For CCS Board of Education in 5/16/17 election
COMMUNITY OF RESIDENCE: Middlefield
Fayetteville-Manlius Central School, 1986
B.A., Russian and International Relations, Mount Holyoke College, 1990
Master’s, Ph.D., Slavic Literature, University of North Carolina at Chapel Hill, 2000
Instructor of Russian Language, Literature, and Humanities at UNC-Chapel Hill, University of South Carolina-Columbia, and Murray State University) (2000-2004)
Senior Technical Writer at Synopsys, Inc. (2004-present)
PTO Secretary (2008-2010)
2nd-grade Reading Enrichment volunteer (2008-09 and 2010-11)
Stroll of Nations Founder (2009-2013)
Trick-or-Treat for UNICEF Coordinator (2010-2011 and 2016)
6th-grade Graduation Breakfast Coordinator (2013 and 2015)
Rotary Exchange Host Family (November 2014-March 2015)
Volunteer for numerous organizations, including PTA, Kid Garden, FOMA, PARP
Member, First Presbyterian Church of Cooperstown
Daisy Girl Scout Leader (2006-2008)
Otsego 2000 Board of Trustees (Secretary 2014-2016; Trustee 2013-2016)
Village Library of Cooperstown Board of Trustees (President 2013-present; Trustee 2011-present)
Co-founder, Middlefield Neighbors
Co-founder, Positive Action Cooperstown
Two children at CCS: Josie Hovis, grade 10, and Ray Hovis, grade 8
Husband George Hovis is a professor of American Literature and Creative Writing at SUNY Oneonta (he just received the Chancellor’s Award for Excellence in Teaching)
PHILOSOPHY OF EDUCATION:
As a parent, my philosophy can be described simply as “practice what you preach.” Teaching a child by example is often more memorable than a lecture or reading. As a community member, I have also tried to lead by example. Running for school board is very much of a piece with that philosophy, as I believe we all have a responsibility to do service, to the best of our abilities. My abilities happen to be well suited for the School Board, and I am ready to take a more active role, to “practice what I preach.”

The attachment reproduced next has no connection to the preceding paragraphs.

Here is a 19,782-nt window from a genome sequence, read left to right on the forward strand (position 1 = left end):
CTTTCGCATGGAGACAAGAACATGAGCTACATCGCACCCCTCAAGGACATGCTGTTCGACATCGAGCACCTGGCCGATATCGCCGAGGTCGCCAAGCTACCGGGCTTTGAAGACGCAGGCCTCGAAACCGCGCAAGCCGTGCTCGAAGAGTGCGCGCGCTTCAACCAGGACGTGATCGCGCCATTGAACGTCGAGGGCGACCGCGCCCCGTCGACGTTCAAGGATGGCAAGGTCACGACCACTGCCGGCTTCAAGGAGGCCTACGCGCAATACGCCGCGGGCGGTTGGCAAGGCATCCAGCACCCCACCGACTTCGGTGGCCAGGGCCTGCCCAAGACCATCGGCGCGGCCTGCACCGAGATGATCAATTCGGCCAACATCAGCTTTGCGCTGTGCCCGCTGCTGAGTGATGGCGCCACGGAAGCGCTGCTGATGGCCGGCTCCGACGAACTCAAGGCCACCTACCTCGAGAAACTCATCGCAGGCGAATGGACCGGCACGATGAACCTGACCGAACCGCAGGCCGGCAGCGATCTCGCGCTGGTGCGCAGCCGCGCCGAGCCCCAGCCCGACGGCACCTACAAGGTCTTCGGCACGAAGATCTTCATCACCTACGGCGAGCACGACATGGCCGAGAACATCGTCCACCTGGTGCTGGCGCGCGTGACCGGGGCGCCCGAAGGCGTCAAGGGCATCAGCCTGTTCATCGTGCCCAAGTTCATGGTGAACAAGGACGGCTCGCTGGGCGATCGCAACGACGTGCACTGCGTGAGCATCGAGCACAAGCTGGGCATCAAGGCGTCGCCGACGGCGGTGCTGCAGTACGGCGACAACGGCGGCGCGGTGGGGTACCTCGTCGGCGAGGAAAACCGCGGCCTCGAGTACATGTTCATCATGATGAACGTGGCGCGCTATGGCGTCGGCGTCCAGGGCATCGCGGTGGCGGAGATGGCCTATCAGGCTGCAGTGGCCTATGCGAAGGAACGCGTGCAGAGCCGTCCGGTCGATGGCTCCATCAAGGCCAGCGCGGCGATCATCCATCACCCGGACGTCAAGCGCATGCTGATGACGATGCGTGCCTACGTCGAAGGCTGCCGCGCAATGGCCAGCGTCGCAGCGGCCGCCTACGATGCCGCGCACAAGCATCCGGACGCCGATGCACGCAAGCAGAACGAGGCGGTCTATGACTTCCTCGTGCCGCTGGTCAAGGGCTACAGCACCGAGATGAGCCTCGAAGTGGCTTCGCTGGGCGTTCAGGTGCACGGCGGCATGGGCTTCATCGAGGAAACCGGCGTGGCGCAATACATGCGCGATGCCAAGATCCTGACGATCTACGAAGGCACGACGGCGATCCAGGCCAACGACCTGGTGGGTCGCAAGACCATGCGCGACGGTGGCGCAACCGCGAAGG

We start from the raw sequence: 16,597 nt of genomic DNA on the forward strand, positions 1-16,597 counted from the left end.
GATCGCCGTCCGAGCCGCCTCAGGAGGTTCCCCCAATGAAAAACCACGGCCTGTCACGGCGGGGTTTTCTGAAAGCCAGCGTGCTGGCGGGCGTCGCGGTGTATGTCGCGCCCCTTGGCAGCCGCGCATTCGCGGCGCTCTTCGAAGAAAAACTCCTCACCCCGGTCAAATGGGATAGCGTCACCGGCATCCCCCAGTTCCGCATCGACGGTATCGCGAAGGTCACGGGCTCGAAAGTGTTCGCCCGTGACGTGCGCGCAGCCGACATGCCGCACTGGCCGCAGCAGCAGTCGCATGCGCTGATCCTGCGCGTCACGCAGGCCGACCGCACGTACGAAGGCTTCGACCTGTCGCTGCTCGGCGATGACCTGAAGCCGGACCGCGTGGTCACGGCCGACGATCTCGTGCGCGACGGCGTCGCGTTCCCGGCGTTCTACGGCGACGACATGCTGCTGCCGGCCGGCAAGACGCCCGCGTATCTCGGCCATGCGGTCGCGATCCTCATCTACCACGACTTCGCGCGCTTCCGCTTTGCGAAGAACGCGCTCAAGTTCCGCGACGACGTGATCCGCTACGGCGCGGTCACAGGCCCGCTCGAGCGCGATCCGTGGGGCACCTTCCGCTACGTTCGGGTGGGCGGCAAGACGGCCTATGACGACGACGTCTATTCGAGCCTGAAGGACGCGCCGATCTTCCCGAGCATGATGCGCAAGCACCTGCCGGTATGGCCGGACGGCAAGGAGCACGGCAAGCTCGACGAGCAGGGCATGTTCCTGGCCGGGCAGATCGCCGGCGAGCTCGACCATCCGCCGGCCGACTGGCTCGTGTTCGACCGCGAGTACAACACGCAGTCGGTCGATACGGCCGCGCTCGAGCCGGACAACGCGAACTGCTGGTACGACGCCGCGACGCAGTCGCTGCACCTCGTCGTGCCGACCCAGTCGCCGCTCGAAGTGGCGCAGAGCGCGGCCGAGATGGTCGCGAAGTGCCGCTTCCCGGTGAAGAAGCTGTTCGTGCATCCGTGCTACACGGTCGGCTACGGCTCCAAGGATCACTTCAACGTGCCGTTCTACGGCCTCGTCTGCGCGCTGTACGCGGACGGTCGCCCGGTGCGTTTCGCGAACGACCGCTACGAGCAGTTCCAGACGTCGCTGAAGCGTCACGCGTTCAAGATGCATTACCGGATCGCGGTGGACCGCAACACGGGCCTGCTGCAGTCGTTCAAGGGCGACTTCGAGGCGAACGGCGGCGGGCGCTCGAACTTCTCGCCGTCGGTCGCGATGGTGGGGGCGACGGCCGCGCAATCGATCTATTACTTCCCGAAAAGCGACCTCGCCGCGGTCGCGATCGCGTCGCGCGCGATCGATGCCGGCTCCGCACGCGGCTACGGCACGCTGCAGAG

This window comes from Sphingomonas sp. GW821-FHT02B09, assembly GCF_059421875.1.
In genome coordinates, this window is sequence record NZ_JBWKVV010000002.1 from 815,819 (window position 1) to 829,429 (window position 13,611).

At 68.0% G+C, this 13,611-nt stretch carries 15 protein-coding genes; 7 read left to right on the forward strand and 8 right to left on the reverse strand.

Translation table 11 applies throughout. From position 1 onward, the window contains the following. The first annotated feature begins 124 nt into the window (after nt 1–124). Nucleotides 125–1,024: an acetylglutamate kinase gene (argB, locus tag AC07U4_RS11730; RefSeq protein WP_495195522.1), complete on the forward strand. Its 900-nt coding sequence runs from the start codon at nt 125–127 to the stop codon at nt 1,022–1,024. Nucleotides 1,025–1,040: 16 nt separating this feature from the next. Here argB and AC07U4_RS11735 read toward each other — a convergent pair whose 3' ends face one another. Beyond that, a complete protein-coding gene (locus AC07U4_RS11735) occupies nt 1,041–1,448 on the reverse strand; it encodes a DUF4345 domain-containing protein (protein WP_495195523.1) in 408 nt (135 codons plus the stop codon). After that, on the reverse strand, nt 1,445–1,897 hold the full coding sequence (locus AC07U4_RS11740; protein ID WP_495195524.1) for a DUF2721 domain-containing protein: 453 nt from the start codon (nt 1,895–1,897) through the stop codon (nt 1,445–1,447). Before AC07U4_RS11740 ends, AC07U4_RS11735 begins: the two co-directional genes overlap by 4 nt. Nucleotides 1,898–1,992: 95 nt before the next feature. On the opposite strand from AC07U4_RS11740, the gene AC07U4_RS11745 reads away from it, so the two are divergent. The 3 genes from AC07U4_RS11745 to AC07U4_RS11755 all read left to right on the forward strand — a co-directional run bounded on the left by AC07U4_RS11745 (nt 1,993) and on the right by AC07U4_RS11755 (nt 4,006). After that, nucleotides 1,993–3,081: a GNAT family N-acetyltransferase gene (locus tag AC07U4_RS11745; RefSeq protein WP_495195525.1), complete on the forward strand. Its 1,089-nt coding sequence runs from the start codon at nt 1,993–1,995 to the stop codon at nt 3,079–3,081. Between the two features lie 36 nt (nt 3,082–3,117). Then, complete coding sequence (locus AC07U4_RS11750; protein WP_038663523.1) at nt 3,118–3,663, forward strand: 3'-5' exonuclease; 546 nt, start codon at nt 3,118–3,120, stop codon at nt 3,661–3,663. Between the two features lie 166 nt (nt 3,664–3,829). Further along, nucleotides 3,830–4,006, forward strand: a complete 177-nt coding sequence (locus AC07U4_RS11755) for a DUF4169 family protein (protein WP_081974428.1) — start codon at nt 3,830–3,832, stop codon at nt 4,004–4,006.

MAJOR ISSUES FACING CCS:
- Uncertainty of federal and state education landscape: I am concerned that at the federal and state levels, public education is facing a watershed moment. The President’s current budget guts funding to elementary schools. House Bill 610, if passed, could change public education as we know it by repealing the Elementary & Secondary Education Act of 1965 and establishing a nationwide education voucher program. At the state level, the moratorium on linking standardized test scores to teacher evaluations is slated to end in 2018. In 2015, Governor Cuomo attached a controversial rider to his budget seeking to make standardized test scores count for up to 85% of teacher evaluations. The rider was removed due to strong public outcry, from our district and many others across the state, but this kind of thing could happen again if local school boards do not adequately represent the wishes of their constituents by being adamant in their communications with Albany that we will not support punitive use of unreliable testing data.
- Lack of transparency inhibits community involvement: Locally, our BOE has been doing many good things of late: making great administrative hires, establishing our district as a regional leader in academics and extra-curriculars, and working to save money by expanding shared services with other school districts. CCS is well-positioned to maintain its autonomy if there were to be a situation like a state-mandated merger of rural high schools due to low enrollments. I’m happy with the direction the district is headed, and I’d like to be a part of helping CCS maintain that strength and stay the course during any possible storms to come.
However, I’d like to see more community outreach, with the goal of encouraging more voices to participate at BOE meetings on matters where public input could positively impact outcomes for the entire district. Encouraging preemptive community involvement helps avoid escalations like we have seen with several controversies the Board faced in recent years. A couple of years ago, I made a request that the BOE’s meeting minutes and agendas be published on their website, which they agreed to do. That action has helped to provide more transparency about the activities of the Board and greater engagement with parents and students.